Japanese Knotweed – the legal implications

Robert Twining gives an overview of the current law relating to Japanese Knotweed.

The public’s awareness of Japanese Knotweed (Fallopia Japonica) in the UK has heightened significantly over the last number of years, not only as a result of the increased prevalence but also due to recent media attention in particular in connection with the proposal to introduce a tiny louse which is one of the few natural enemies of Knotweed. The ease by which Knotweed can be spread, the extent of its underground rhizome system and the damage it can cause are well known in environmental circles. However, less well appreciated certainly by the general public are the legal implications which Knotweed brings with it.

There is various legislation in place which regulates and controls the disposal and planting of Knotweed. Section 14 of the Wildlife and Countryside Act 1981 makes it an offence to plant or otherwise cause Knotweed to grow in the wild. However, as stated in the Environment Agency Knotweed Code of Practice “It is not an offence to have Knotweed on your land and it is not a notifiable weed”. It is generally thought that private land and in particular gardens do not come within the definition of wild.

Under the Environmental Protection Act 1990 all Knotweed material (and soil containing Knotweed) is classed as controlled waste and must be disposed of at a licensed landfill site under codes of practice.

There are also powers under the Town and Country Planning Act which empower local authorities to require landowners to treat the land if it detracts from local amenities and that could include situations where Knotweed is present on the land. The Town and Country Planning Act is often used by local planning authorities by way of planning conditions to force developers to treat sites infested with Knotweed.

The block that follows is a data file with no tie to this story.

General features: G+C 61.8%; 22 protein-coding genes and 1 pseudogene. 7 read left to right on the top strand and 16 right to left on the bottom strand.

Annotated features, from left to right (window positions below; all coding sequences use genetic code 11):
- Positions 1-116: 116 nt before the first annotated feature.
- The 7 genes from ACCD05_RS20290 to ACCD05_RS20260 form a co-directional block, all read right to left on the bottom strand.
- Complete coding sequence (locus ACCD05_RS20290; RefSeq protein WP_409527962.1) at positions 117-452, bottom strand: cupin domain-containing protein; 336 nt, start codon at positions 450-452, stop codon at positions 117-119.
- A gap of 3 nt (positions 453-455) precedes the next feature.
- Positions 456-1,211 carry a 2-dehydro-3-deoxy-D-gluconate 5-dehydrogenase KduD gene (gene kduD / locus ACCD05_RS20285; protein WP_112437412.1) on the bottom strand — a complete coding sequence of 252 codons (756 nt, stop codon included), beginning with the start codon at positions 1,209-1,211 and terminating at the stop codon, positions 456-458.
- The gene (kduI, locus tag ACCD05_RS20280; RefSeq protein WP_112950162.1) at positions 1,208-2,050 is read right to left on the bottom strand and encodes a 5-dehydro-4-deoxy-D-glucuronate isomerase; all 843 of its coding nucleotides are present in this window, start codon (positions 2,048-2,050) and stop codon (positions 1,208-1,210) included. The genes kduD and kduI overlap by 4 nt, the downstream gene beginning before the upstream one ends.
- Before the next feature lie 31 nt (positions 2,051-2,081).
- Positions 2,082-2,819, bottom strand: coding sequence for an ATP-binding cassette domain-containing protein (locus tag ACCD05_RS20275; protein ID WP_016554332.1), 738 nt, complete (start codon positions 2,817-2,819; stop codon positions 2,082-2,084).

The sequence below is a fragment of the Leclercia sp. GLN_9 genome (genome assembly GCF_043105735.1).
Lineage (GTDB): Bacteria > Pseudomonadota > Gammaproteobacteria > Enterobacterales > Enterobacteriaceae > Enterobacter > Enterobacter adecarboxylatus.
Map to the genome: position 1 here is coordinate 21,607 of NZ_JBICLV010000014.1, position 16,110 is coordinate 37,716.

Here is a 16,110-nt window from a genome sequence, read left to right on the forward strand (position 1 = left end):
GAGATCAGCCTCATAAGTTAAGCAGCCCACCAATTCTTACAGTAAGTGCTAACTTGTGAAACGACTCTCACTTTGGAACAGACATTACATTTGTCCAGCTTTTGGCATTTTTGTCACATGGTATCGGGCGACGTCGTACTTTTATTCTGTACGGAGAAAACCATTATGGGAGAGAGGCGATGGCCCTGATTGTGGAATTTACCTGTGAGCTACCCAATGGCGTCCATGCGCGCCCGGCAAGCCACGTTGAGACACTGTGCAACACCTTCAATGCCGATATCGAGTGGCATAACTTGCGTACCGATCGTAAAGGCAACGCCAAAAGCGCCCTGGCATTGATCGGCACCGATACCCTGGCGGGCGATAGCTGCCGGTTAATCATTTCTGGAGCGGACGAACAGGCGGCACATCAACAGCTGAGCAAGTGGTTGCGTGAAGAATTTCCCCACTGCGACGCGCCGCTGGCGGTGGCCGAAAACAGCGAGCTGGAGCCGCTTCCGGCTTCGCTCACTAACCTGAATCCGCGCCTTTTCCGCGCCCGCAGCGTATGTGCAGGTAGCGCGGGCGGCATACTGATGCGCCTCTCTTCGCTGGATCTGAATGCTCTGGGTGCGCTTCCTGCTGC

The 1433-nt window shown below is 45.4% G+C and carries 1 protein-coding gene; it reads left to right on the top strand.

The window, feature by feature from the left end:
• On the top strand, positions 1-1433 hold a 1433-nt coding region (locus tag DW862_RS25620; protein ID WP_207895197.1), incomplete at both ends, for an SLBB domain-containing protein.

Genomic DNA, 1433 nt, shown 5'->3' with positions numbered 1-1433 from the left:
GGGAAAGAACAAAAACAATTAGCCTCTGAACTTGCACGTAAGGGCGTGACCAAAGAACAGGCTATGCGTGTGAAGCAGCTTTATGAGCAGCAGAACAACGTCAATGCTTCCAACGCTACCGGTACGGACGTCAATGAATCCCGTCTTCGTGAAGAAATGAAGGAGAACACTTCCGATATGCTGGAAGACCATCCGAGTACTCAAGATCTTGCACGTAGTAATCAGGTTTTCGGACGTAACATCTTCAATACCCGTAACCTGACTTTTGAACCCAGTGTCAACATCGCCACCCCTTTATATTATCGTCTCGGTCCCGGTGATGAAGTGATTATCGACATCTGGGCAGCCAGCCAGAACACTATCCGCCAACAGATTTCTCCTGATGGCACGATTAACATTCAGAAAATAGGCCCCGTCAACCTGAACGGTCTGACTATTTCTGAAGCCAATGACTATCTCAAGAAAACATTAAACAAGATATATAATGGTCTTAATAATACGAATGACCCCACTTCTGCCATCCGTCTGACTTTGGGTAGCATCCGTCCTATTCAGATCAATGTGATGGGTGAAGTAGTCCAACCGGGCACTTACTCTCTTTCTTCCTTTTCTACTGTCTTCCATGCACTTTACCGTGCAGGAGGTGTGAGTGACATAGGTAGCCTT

These and other statutory material give rise to potential criminal prosecutions, however, as between private landowners (or those with a proprietary interest in the land) where Knotweed moves from one parcel of land to another the relevant law is that of private nuisance.

Although difficult to do, put simply a private nuisance is an act or omission which is an interference with, disturbance of or annoyance to a person in the exercise or enjoyment of his ownership or occupation of land. The scope of nuisance extends to include encroachment on to neighbouring land such as in the case of overhanging tree branches and tree roots which transgress the boundary.

A nuisance can be abated by self help remedies in simple cases such as lopping and returning overhanging branches. However, given the underground complexity of Knotweed rhizome it is almost certainly going to be the case that a landowner will need to require his neighbour to effectively treat Knotweed on the neighbour’s land in order to abate the nuisance and solve the problem. In the event of a neighbour failing to cooperate a legal action may be commenced seeking various remedies including damages equating to the cost of treatment and possibly diminution in value of his land and injunctions enforcing the neighbour to carry out specific methods of treatment. Indeed, the granting of injunctions (which is a discretionary remedy) in nuisance cases, is generally the appropriate remedy.